Similarly, study after study in other states and at the national level has confirmed that marijuana policy reforms do not cause youths’ rates of marijuana use to increase. In June 2016, a study published in the Journal of the American Academy of Child & Adolescent Psychiatry found that the number of teens using marijuana and the number with problematic use is falling as more states legalize or decriminalize cannabis. The findings were based on a survey of more than 200,000 youth in all 50 states.

Data has long shown that medical marijuana protections do not cause teens’ marijuana use to increase. A 2015 national study covering 24 years of data published in The Lancet found that medical marijuana laws do not lead to an increase in teen marijuana use. According to the lead researcher of the study, Dr. Deborah Hasin, the findings “provide the strongest evidence to date that marijuana use by teenagers does not increase after a state legalizes medical marijuana.” Similarly, as the American Academy of Pediatrics noted in its statement supporting decriminalization, “Decriminalization of recreational use of marijuana by adults has also not led to an increase in youth use rates of recreational marijuana.”

As of June 2016, available data suggests that legalizing and regulating marijuana for adult use has not significantly impacted teen marijuana use either. Below are data tables for five youth behavior surveys comparing past 30-day marijuana use for teenagers before and after the passage of legalization laws in Colorado, Washington, Oregon, and Alaska.

The most in-depth state surveys suggest modest decreases in youths’ marijuana use rates in Colorado and Washington, both of which approved initiatives to regulate marijuana like alcohol in 2012. A survey with a much smaller sample size in those states indicates a slight increase. Surveys of students in Alaska and Oregon, both of which approved legal marijuana for adults in 2014, indicate small decreases in teen marijuana use from 2013 to 2015. Nationwide, two surveys with large sample sizes show a modest decrease in teens’ marijuana use rates since states began legalizing marijuana for adults 21 and older.

Washington State Healthy Youth Survey (past 30-day use)

2010 2012 2014
8th grade 9.5% 9.4% 7.3%
10th grade 20.0% 19.3% 18.1%
12th grade 26.3% 26.7% 26.7%

Colorado Healthy Kids Survey (past 30-day use)

2011 2013 2015
9th – 12th grade 22.0% 19.7% 21.2%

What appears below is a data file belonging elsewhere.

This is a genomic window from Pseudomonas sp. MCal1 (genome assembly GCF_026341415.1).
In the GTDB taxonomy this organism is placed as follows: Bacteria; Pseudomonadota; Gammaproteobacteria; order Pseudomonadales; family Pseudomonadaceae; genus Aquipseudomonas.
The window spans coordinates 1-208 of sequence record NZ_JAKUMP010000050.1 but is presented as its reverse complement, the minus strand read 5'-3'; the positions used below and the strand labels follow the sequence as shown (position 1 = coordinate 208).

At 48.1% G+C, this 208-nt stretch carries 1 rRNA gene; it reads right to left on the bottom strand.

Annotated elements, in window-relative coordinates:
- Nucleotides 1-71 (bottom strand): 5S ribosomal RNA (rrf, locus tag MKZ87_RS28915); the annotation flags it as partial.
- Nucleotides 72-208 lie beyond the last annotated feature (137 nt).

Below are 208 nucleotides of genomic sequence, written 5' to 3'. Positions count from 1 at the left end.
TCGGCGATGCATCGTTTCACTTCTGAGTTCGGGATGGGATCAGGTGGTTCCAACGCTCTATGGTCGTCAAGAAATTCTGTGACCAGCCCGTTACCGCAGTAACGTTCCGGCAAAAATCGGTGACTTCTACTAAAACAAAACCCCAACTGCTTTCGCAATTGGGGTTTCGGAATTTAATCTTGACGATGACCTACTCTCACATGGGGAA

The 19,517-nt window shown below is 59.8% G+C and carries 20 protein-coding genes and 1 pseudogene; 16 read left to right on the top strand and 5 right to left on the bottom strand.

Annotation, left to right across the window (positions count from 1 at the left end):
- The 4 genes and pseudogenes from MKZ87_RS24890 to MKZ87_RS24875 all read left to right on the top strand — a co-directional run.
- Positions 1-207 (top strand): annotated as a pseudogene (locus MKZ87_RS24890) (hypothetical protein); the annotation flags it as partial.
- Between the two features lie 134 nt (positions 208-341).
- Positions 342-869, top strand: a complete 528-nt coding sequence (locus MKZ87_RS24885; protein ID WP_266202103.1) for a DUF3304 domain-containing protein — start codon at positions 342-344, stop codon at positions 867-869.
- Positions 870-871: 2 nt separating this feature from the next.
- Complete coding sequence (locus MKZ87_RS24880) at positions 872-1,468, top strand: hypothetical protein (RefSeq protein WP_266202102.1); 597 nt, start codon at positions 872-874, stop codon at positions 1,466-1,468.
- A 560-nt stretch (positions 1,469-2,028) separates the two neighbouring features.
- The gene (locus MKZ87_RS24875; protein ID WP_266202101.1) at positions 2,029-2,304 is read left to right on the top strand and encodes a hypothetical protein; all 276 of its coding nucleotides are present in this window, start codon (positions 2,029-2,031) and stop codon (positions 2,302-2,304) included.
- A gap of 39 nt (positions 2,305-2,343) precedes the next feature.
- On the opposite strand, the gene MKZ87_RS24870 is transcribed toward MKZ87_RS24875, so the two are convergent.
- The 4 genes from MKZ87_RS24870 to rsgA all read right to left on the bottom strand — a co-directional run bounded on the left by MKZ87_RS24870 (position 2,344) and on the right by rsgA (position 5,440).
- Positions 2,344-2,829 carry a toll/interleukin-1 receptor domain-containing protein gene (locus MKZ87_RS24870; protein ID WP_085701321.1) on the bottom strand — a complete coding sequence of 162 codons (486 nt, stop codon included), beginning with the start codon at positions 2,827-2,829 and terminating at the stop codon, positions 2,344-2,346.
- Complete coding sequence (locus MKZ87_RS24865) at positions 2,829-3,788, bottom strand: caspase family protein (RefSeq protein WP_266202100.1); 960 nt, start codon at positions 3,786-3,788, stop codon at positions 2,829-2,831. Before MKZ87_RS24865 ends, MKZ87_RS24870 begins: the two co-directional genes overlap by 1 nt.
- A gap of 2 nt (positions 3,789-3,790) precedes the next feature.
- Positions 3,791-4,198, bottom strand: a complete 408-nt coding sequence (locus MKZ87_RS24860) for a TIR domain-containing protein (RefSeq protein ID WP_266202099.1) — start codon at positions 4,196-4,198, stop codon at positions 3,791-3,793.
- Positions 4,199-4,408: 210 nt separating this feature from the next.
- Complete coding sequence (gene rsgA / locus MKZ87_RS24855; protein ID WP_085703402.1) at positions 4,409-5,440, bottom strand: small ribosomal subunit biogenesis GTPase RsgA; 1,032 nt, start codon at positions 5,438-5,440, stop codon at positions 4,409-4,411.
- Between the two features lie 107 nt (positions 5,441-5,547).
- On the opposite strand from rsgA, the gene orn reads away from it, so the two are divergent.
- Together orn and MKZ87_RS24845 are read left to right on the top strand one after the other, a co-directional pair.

National Survey on Drug Use and Health (past 30-day use, small sample size)

‘10-’11 ‘11-’12 ‘12-’13 ‘13-’14
Colo., 12-17 years old 10.7% 10.5% 11.2% 12.6%
Wash, 12-17 years old 9.6% 9.5% 9.8% 10.1%

Oregon Healthy Teens Survey (past 30-day use)

2013 2015
8th grade 9.7% 8.8%
11th grade 20.9% 19.1%

Alaska Youth Risk Behavior Survey (past 30-day use)

2013 2015
9th – 12th grade 19.7% 19.0%

National Survey on Drug Use and Health (past 30-day use)

2011 2012 2013 2014
U.S., 12-17 years old 7.9% 7.2% 7.1% 7.4%

National Survey on Drug Use and Health (past 30-day use, small sample size)

2011 2013 2015
U.S., 9th – 12th grade 23.1% 23.4% 21.7%

Note: In 2015, the Healthy Kids Colorado Survey sampled approximately 15,000 high school students (9th to 12th grade). The 2014 Washington State Healthy Youth Survey obtained data from approximately 25,000 students (8th, 10th, and 12th grades). The National Survey on Drug Use and Health, however, has a sample size of roughly 300 in the 12 to 17 year old age category for both Colorado and Washington. The national sample of 12 to 17 year olds for the NSDUH is approximately 23,000. It is not clear if it controls for age, or if one year oversampling older or younger teenagers could cause skewed results.

Economic benefits of regulating and taxing marijuana

Marijuana is objectively safer than alcohol

  • According to a recent report from researchers at Rice University, “Alcohol causes far more personal and social damage than any other drug.”
  • An often-cited study from 1994 found that alcohol is nearly twice as addictive as marijuana.
  • A 2015 study published in Scientific Reports found that marijuana is 114 times safer than alcohol, based on the concept of “margin of exposure,” which measures the likelihood of an average user accidentally ingesting a toxic dose.
  • According to a 2014 study, marijuana use is correlated with lower rates of domestic violence, while much research has established that alcohol use is correlated with higher rates of intimate partner violence.